Twenty Thirteen Theme Files

Using the original theme file as a guide, create the heading section for your child theme’s style.css file you just created, which might look something like this:

/*
Theme Name: TwentyThirteenChild
Theme URI:
Description: A child theme for the default Twenty Thirteen WordPress theme
Version: 1.0.0
*/

With your new stylesheet ready the next step is to load the parent stylesheet by enqueuing it.

3. Create a functions.php file for your child theme

When you activate your child theme your website won’t load any styling so you’ll want to load your parent theme’s stylesheet. To do this create a new blank file named functions.php in your child theme folder. Then add the following code:

<?php
function my_theme_enqueue_styles() {

$parent_style = 'twentythirteen-style';

wp_enqueue_style( $parent_style, get_template_directory_uri() . '/style.css' );
wp_enqueue_style( 'twentythirteenchild-style',
get_stylesheet_directory_uri() . '/style.css',
array( $parent_style ),
wp_get_theme()->get('Version')
);
}
add_action( 'wp_enqueue_scripts', 'my_theme_enqueue_styles' );

This will load your edited child theme styling after your parent theme stylesheet. You now have a functioning child theme for the TwentyThirteen theme – time to make changes!

4. Customize your styling

With your child theme ready to go you can start customizing your landing page. First you might want to remove the main navigation since you’re creating a landing page. To do this add the following code to your child theme style.css file (Note: your navigation element name might be different from ours. To find the element name you can use your browser inspector tool or check the header.php file):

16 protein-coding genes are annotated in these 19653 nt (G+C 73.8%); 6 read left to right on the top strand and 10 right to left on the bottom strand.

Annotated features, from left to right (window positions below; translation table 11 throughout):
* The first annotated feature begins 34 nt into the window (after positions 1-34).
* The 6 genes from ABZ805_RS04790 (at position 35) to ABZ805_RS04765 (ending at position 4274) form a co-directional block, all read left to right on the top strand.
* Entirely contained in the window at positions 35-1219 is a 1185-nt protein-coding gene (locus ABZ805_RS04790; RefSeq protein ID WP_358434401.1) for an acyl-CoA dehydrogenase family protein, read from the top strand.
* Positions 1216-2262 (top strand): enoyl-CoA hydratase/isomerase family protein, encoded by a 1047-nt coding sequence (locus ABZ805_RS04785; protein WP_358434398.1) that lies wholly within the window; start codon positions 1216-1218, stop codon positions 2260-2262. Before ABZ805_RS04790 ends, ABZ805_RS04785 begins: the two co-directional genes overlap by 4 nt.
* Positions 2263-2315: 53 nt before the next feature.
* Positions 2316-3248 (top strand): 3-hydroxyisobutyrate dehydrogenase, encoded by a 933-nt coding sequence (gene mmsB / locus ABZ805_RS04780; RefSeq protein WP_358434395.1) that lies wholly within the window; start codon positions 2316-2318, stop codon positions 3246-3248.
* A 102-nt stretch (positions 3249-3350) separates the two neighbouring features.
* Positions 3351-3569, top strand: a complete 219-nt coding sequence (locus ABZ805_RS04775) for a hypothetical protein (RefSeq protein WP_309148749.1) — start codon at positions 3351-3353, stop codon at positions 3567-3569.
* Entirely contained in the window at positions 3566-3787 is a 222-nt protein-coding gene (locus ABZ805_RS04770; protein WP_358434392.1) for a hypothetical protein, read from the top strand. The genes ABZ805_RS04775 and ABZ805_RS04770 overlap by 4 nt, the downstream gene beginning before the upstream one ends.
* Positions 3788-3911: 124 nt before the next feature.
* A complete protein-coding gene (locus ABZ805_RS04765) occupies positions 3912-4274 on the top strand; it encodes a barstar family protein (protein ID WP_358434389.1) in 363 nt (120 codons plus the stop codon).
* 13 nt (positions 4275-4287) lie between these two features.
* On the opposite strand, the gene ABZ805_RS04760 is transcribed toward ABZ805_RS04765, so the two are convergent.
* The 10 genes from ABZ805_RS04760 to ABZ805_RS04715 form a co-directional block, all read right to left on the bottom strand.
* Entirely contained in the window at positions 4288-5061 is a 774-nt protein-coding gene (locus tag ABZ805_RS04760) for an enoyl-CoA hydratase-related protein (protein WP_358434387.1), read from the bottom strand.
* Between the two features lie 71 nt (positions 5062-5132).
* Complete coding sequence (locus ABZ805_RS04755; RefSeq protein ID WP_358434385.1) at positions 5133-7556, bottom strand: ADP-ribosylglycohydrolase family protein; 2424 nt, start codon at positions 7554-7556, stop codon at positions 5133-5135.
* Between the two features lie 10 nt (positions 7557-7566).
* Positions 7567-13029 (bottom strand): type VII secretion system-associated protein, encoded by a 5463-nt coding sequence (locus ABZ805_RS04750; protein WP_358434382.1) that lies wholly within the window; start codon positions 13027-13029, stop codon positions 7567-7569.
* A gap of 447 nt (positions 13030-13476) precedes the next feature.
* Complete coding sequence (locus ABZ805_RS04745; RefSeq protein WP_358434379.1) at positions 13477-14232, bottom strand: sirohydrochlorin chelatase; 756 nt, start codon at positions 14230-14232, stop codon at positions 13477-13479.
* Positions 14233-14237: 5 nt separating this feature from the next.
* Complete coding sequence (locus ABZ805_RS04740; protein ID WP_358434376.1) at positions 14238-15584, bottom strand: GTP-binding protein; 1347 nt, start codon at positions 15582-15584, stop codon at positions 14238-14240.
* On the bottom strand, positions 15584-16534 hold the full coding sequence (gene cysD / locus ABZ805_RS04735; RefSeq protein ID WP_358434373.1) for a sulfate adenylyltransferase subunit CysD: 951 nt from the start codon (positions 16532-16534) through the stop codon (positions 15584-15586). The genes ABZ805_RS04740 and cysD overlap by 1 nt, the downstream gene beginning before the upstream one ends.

/*
Theme Name: TwentyThirteenChild
Theme URI:
Description: A child theme for the default Twenty Thirteen theme
Version: 1.0.0
*/

/*Custom styling for landing page*/

body .navbar { display: none; }

Now when you view your site, the navigation is gone. Instead we’re going to insert a big CTA button that will redirect to a registration page and later to the main website.

Next we’ll simply customize the site header (h1) in the stylesheet by changing the font size. The site header is identified by the class .site-title (again, double check your own theme to see what element name your header uses since it may be different that the one in the example). To enlarge the font size add the last line of this code to your child theme’s stylesheet:

/*
Theme Name: TwentyThirteenChild
Theme URI:
Description: A child theme for the default Twenty Thirteen theme
Version: 1.0.0
*/

/*Custom styling for landing page*/

body .navbar { display: none; }

body .site-title { font-size: 90px; }

Save and refresh your page. You should see a bigger title:

page14

=================================

5. Create a blank page template and name it front-page.php

In the WordPress editor, click on Page Template (page.php) to view its code. Copy the first lines up to get_header() which should be similar to this:

<?php
/**
* Template Name: My Landing Page
*
* This is the template that displays all pages by default.
* Please note that this is the WordPress construct of pages and that other 'pages' on your WordPress site will use a different template. 
*
* @package WordPress
* @subpackage Twenty_Thirteen
* @since Twenty Thirteen 1.0
*/
get_header(); ?>

Open a code editor and create a new file called front-page.php  Paste the lines you copied in the previous step. Save this new file in your child theme folder.